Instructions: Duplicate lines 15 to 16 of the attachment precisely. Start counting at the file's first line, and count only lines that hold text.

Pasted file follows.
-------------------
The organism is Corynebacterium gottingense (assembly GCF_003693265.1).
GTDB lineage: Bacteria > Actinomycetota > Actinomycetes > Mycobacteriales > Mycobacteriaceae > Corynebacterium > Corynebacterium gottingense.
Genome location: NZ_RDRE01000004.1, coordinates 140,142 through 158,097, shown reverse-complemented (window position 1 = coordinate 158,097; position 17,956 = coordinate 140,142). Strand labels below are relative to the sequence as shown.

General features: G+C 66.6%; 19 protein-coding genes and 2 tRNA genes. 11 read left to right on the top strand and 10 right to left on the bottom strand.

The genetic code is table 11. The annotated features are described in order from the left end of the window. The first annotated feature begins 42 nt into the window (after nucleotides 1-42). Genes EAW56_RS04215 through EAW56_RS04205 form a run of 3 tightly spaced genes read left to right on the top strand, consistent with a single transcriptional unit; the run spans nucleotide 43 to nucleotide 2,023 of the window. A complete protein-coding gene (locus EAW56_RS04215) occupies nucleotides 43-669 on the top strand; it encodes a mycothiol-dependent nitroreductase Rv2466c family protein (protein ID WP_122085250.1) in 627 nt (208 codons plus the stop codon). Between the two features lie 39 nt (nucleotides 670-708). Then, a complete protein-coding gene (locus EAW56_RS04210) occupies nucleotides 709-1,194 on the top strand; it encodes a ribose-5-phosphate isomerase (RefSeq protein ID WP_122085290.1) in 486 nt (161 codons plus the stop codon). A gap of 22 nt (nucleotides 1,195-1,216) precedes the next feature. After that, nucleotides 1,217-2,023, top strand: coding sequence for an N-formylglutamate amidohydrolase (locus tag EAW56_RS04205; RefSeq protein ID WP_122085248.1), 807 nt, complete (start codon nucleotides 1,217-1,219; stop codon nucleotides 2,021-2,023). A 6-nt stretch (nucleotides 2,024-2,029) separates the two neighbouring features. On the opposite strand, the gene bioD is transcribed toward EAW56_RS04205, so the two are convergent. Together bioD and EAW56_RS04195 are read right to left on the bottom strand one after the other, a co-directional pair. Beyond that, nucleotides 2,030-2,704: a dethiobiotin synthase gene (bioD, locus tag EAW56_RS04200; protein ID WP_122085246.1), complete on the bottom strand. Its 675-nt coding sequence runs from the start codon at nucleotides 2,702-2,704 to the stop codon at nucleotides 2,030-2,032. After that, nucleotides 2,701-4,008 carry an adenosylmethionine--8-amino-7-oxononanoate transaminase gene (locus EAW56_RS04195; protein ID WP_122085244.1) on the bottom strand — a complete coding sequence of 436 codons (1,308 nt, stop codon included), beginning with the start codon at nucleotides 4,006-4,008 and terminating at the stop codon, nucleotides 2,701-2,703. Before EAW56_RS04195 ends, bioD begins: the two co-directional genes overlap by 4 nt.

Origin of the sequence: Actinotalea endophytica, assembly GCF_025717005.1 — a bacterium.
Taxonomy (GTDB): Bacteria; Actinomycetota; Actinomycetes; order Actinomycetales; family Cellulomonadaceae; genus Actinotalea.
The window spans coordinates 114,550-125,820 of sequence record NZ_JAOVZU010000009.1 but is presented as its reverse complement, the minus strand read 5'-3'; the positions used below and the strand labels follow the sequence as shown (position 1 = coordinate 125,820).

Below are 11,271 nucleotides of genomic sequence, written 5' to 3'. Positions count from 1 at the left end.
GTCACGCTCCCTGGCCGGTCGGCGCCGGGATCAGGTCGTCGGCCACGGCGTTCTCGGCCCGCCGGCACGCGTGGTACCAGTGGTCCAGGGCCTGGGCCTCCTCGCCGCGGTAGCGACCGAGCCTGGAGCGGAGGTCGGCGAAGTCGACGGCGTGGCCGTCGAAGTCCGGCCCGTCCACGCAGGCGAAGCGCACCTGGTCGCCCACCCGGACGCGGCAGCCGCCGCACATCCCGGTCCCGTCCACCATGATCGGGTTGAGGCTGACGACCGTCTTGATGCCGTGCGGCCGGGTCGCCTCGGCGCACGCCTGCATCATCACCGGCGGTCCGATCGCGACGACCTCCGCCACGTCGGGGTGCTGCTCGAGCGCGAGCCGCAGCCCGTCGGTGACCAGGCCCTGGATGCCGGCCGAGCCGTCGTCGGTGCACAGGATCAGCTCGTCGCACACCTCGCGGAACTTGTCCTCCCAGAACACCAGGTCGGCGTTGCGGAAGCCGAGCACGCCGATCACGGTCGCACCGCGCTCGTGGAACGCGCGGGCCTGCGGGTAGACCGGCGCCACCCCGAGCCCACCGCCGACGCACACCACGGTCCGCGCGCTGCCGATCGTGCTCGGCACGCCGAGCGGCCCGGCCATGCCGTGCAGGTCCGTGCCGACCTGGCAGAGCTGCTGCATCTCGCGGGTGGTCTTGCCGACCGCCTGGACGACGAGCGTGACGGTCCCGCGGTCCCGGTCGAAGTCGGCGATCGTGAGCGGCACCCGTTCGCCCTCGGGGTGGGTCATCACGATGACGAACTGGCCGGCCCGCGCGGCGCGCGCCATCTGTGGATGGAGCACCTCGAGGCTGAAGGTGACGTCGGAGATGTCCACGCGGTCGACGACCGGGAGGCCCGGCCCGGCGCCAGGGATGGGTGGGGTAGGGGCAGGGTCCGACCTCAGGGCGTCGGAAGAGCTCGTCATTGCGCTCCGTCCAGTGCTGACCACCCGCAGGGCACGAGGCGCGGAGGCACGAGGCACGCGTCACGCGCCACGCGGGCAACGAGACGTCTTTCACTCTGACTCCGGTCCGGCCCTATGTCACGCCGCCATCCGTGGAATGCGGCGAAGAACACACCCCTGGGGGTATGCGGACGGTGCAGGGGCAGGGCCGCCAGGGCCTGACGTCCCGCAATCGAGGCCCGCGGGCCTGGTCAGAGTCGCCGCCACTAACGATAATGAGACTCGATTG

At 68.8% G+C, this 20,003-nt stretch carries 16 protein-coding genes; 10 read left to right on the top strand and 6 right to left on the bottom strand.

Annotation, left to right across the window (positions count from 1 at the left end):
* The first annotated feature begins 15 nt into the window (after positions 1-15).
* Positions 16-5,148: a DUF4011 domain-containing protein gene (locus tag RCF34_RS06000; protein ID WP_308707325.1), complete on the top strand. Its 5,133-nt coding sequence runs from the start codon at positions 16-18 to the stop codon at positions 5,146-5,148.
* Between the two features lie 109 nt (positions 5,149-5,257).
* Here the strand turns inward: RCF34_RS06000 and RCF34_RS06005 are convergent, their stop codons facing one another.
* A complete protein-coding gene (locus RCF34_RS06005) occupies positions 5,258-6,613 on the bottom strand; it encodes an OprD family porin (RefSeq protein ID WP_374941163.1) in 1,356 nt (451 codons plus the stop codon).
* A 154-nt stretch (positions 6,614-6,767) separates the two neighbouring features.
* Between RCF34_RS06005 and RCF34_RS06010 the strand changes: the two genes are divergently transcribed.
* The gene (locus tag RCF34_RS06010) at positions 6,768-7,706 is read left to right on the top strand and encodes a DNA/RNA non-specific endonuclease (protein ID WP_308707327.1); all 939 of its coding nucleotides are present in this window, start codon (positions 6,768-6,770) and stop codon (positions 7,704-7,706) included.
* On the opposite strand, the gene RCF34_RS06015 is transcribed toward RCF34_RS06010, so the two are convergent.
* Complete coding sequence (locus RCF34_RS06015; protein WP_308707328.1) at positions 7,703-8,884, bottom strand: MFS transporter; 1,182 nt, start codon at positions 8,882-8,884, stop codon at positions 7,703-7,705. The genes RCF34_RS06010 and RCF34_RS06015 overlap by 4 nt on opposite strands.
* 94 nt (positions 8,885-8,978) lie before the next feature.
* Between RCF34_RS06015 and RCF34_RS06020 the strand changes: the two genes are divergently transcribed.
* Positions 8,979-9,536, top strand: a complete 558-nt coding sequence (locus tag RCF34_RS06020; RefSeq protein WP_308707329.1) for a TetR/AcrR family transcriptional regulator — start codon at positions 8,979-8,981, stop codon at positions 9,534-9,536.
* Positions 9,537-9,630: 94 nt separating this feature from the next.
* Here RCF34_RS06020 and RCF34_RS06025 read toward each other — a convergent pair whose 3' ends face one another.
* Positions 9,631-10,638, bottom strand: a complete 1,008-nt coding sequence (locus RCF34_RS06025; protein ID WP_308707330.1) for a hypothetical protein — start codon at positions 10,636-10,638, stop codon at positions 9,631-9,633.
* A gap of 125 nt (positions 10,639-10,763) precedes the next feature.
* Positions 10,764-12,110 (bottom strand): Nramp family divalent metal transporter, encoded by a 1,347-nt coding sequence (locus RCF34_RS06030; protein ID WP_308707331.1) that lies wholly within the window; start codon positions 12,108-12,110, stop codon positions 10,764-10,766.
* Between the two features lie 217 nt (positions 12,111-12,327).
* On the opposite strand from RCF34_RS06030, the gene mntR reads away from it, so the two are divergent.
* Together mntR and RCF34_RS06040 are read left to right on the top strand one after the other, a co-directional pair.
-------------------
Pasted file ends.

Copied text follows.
* Between the two features lie 109 nt (positions 5,149-5,257).
* Here the strand turns inward: RCF34_RS06000 and RCF34_RS06005 are convergent, their stop codons facing one another.